I mentioned last year around this time that I have given a narrative reading of Charles Dickens', "A Christmas Carol" many times. One of the most striking things to me about the story is the development and gradual decline in the character of Scrooge. As the Ghost of Christmas Past demonstrates to us, he was once a bright-eyed and kind-hearted child. The spirit takes us back to look at the hardships and struggles of his early life that eventually mold his character into the "squeezing, wrenching, grasping, scraping, clutching, covetous old sinner" of later days. As an educator, I see many similarities between the conditions that Scrooge had as a child and conditions that many of our own struggling students may face today.
"There was an earthy smell in the air, a chilly bareness in the place, which associated itself somehow with too much getting up by candlelight and not enough to eat." As we know, many of our students come to us hungry and perhaps the food they get at our breakfast and lunch program is the most substantial meal they have for the day. It always makes me smile when I see a hungry child come to the office and see our our own Mrs. Hill take out a healthy snack from her "emergency drawer". Students who are worrying about their next meal have a hard time concentrating on the lesson of the day.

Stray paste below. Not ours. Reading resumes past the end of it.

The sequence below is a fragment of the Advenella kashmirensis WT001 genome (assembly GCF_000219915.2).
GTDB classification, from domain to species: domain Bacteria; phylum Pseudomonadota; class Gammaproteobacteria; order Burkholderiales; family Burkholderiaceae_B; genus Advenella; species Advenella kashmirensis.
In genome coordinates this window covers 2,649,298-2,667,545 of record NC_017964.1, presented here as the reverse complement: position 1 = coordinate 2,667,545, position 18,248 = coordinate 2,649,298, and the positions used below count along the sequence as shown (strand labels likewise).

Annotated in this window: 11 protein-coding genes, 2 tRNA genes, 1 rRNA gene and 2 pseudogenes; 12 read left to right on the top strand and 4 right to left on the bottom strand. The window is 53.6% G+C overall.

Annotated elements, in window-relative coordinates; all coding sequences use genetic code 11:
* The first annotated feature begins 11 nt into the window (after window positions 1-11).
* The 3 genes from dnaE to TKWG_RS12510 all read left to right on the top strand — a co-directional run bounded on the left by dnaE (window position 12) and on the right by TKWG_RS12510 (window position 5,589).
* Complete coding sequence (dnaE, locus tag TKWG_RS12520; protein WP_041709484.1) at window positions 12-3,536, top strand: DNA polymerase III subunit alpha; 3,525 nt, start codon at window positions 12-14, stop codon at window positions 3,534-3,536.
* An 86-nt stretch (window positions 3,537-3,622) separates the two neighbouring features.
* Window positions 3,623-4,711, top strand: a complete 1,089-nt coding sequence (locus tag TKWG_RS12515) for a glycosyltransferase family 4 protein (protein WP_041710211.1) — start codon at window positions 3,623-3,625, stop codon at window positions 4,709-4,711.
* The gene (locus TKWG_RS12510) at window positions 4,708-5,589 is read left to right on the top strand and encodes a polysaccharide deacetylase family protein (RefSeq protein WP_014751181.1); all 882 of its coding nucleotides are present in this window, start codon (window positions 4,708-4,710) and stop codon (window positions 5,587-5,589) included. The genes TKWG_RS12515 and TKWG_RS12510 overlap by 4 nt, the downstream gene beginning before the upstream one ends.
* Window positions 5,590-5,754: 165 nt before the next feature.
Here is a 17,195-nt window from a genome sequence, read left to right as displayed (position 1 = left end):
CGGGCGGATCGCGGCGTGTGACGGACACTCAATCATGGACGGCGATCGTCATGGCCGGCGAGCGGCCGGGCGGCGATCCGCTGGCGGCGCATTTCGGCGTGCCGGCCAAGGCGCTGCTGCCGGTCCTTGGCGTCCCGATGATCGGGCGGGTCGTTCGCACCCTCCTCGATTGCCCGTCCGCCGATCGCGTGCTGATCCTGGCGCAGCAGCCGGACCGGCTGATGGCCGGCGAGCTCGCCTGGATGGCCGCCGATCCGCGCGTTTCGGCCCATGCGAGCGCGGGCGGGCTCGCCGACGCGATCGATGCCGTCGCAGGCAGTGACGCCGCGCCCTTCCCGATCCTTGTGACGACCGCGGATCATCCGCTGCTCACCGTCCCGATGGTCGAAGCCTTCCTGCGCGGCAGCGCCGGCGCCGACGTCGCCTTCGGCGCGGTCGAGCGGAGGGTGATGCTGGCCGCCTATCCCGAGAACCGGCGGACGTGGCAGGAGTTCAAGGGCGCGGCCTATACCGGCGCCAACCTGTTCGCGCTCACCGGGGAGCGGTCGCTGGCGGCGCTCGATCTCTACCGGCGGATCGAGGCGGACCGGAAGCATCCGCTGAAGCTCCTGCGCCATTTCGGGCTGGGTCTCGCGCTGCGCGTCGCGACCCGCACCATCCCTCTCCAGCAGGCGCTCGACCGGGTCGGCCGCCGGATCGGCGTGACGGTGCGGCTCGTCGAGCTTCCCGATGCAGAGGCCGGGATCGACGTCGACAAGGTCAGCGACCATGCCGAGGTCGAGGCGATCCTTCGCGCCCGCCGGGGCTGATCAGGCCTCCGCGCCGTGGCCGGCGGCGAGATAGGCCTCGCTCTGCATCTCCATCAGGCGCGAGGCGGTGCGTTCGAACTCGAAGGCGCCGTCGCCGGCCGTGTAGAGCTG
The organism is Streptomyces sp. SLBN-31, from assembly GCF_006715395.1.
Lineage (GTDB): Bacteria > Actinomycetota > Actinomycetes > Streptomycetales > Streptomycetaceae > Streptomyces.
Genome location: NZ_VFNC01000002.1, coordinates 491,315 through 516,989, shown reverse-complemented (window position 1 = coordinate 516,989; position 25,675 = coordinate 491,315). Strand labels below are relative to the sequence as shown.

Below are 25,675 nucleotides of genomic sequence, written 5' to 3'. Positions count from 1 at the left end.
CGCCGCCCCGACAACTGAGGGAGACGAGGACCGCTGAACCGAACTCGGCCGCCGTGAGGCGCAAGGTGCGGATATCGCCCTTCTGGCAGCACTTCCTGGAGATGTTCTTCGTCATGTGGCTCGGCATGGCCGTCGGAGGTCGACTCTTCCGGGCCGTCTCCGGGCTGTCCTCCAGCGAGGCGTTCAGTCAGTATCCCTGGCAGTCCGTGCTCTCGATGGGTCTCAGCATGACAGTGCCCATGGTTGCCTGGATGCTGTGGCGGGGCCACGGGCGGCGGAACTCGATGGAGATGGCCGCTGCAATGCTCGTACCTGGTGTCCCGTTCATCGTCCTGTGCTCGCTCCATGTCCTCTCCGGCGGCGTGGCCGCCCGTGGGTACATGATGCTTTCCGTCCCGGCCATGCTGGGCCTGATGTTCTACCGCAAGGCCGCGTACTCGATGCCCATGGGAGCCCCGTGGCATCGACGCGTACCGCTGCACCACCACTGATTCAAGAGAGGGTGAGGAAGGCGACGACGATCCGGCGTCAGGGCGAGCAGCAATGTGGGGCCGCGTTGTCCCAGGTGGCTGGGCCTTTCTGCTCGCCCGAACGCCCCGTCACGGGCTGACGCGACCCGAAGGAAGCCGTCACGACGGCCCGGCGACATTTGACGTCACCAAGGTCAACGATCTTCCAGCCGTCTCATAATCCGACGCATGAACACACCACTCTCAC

"'The school is not quite deserted', said the ghost, 'A solitary child, neglected by his friends is there still'. Scrooge said he knew it. And he sobbed." How many of our students face abandonment issues or have separation anxiety, because they don't know what they may return to when they get home each night? It makes me happy to see our staff and volunteers strive to make school a safe zone for students, where things are consistent, stable, and cheerful. We can't control their home environment, but we can guarantee them a safe, happy, and productive day at school five days a week!
It's hard to have sympathy for Scrooge when we first meet him. He's selfish, greedy, and "warning all human sympathy to keep it's distance". However, when we see him through the eyes of the Ghost of Christmas Past, we see him as he once was and with the potential to be a generous and decent human being. Do we see our students for who they are at the moment, or do we see them as what they can become? That can be challenging for some of our students with behavior issues, but we need to look at the child apart from the behaviors and always strive to help them progress into who they can become and what they can achieve.
I often think that if Scrooge had someone who had intervened early in his life for the better, then perhaps he would not have needed a visit from Marley and the Christmas Ghosts. Luckily for our students, WE can be that positive intervention in their lives right now! We can make sure they are fed, that they are not forgotten, and can see them for who they can become. So this holiday season, let's remember our special role as educators and make a difference now, so the Ghost of Christmas Past will always hold joyous memories of learning for our students in the days to come!
photo credits: Walt Disney Studios 2009: A Christmas Carol
Merry Christmas and Happy New Year!